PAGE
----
The big guy is bigger still in Rochester, N.Y. Market monster WHAM expanded its operation at the beginning of the year when Fox affilate WUHF moved in. Both stations air news under the 13WHAM brand after an outsourcing arrangement with WROC, which previously produced the news for WUHF, expired.
Sinclair owns WUHF, while closely aligned Stephen Mumblow holds the WHAM license. “It’s a significant change to the market, that’s for sure,” says Chuck Samuels, general manager of the two stations.
WHAM debuted a 4:30 a.m. news in January as it seeks to dominate up and down the Rochester TV dial. But it gets sanguine competition from Hubbard’s WHEC and Nexstar’s WROC. NBC affiliate WHEC began pushing hard on a viewer advocacy brand last October, under the rubric “New York State Exposed.” Any threat to quality of life in DMA No. 78— taxes, crime, subpar schools—is fair game. “We’re engaging our community in substantial and meaningful discussion on issues that are affecting them,” says Derek Dalton, VP/GM.
WROC has put its primary anchor team on a Sunday-to-Thursday schedule to make the most of CBS’ roaring primetime. The station is celebrating its 65th anniversary this year. “We’re highlighting the fact that we’re Rochester’s first TV station,” says Louis Gattozzi, VP and general manager, “and we’ve been a part of the community for 65 years.”
Rochester’s economy looks robust. Kodak emerged from bankruptcy in September, and unemployment is at its lowest rate in years. BIA/Kelsey forecasts an estimated $58.2 million in TV revenue this year and slots Rochester at a solid No. 75 in terms of market revenue.
The region is infamous for brutal winters, but the station execs say the rest of the year is dandy. Couple that with a culturally rich market and stable economy, and it’s not a bad place to live and work. “Rochester has basically everything you could want,” says Dalton.
Rochester’s other television players include MyNetworkTV station WBGT, owned by Vision Communications. WHAM features The CW on its dot-two, WHEC has Me-TV and WROC airs Bounce TV, while WBGT has one of the richest multicast lineups in the business.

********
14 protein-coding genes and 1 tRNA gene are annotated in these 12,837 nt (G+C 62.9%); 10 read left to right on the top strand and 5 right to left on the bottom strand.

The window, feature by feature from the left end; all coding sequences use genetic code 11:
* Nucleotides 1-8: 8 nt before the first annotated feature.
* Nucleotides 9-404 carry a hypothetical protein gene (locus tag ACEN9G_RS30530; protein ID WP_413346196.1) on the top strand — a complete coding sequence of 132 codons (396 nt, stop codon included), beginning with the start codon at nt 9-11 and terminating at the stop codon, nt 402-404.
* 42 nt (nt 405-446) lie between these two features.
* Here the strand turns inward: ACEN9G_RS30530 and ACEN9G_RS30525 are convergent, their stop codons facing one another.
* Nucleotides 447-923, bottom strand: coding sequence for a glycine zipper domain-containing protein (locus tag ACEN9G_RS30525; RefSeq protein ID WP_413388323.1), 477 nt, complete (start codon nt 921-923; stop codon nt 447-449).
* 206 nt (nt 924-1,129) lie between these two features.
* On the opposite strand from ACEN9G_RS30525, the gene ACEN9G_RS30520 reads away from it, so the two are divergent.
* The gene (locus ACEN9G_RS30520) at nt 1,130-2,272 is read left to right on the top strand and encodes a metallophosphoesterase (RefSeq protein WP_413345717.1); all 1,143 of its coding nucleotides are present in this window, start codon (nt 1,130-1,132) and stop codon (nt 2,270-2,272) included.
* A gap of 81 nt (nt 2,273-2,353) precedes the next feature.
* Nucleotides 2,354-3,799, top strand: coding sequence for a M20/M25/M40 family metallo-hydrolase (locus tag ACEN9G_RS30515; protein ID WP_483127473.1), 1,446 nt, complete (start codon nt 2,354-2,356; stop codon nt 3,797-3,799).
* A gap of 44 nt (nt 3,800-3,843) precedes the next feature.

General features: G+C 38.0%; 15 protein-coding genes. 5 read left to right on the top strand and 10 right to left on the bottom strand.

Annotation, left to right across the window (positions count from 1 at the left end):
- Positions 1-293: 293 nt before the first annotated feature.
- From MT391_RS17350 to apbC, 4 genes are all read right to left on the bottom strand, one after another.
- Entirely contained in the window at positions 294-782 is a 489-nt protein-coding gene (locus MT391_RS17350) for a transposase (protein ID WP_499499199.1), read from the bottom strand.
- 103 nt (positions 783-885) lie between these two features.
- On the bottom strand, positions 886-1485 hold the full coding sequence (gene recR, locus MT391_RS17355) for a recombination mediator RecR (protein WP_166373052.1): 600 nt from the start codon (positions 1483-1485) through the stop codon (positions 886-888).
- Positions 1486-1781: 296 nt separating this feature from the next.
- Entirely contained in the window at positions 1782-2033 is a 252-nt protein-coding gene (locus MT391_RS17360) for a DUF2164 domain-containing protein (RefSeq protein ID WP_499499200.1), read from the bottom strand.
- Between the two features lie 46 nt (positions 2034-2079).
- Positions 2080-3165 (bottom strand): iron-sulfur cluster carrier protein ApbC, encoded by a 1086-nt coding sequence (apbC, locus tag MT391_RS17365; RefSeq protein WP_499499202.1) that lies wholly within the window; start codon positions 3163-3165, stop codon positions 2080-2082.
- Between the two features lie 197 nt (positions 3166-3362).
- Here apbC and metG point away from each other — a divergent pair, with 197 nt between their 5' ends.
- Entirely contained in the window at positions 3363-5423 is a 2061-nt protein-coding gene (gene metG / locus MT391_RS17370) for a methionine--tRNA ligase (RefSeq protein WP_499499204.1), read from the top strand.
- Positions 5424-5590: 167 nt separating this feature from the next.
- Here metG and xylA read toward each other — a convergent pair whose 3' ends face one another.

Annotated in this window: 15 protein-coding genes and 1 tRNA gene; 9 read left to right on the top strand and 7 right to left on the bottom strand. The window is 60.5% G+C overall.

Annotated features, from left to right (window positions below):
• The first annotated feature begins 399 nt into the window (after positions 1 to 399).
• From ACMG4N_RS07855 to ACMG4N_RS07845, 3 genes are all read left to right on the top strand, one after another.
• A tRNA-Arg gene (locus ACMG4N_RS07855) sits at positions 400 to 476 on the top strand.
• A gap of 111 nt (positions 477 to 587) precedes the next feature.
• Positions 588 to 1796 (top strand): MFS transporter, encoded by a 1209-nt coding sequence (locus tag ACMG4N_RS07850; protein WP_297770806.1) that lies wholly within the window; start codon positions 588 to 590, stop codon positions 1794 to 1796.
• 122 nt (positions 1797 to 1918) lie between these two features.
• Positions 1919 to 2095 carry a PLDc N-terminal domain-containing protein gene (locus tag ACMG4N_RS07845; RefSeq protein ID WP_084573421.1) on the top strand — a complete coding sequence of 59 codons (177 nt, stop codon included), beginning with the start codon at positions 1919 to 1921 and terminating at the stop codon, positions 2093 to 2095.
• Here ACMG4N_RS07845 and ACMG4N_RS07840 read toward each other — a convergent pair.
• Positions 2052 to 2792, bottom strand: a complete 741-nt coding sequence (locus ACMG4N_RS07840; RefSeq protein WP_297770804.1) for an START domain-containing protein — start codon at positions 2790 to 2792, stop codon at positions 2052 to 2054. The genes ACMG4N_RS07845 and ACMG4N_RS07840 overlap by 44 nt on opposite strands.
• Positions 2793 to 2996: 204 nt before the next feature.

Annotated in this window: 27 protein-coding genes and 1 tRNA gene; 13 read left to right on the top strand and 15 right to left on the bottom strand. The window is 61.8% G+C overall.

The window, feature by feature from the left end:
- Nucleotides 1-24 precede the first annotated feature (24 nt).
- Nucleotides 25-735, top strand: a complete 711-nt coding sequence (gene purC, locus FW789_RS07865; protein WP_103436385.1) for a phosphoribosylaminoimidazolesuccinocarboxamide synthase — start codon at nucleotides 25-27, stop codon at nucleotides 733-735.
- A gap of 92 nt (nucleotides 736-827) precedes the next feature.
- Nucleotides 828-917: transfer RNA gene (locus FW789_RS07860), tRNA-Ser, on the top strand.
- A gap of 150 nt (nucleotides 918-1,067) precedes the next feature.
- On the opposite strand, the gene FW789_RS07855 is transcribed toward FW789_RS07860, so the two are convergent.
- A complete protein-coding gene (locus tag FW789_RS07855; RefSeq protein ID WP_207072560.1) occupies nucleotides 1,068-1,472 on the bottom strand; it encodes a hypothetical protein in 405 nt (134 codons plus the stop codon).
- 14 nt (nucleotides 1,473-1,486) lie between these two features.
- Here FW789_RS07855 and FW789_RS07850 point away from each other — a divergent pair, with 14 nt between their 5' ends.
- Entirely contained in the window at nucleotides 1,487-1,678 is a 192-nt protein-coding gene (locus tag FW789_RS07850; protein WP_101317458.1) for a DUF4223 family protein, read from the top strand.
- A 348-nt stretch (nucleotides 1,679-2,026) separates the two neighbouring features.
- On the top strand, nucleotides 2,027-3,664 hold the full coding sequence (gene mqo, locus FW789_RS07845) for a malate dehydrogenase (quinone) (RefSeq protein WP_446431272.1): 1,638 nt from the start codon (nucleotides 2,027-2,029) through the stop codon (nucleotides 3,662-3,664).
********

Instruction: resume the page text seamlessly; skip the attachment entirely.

Besides MyNetworkTV, WBGT airs a batch of local shows, including those dedicated to hunting and fishing as well as a bowling program. The station also caters to smaller businesses that can’t afford major network shows. “It’s nice commercials at a low cost,” says Gary Sajdak, director of operations and marketing.
The market’s main subscription operator is Time Warner Cable, which rebranded its YNN news channel to get the company name in there. TWC’s “hub-and-spoke” operation gives the news channels a strong presence throughout New York State. “The whole share concept and centralized operation allows us to do a lot editorially,” says Steve Paulus, TWC senior VP of news and local programming.
A leading primetime paced WROC to a totalday ratings win in last November’s sweeps. WHAM won morning and early evening news and grabbed the late news title with a 4.3 household rating/17 share—ahead of WROC’s 3.8/15. WHAM won a tighter adults 25-54 contest at 11 p.m. With a huge boost from NBC’s Winter Olympics coverage, WHEC won prime, total-day and the late news contest in February.
WHAM thrives on stability. Samuels has 18 years at the station and figures he’s somewhere in the middle of the seniority curve, which is seriously skewed by the likes of lead anchor Don Alhart (48 years at the station) and production manager Craig Heslor, who reaches a half-century on the job this summer. “That knowledge of the community, and our relationship to the community, is key,” Samuels says.
With a trio of mobile apps (news, weather, alarm clock), WHAM is meeting consumers on all platforms. “We’ve positioned ourselves for the future,” adds Samuels, “whatever direction that takes us.”
WHAT’S WORKING IN ROCHESTER: MEGA-MULTICASTING—AND MAYBE MORE ON THE WAY
You need a scorecard to keep the subchannels straight at WBGT: This TV on the dot-two, testosteronefueled Tuff TV on dot-three, country music channel Heartland on dot-four, locally focused MyRochesterTV on dot-five and QVC on dot-six. The channels’ low-power, standard-def status enables them all to fit. “We’re looking at quantity more than quality,” says Gary Sajdak, WBGT director of operations and marketing.
MyRochesterTV airs locally produced programming including high school sports and comedy, and may add cooking and real estate shows.
WBGT does not subscribe to a ratings service. It offers one of the broadest digi-net portfolios nationwide, and it may not be finished. “We look to add more,” says Sajdak.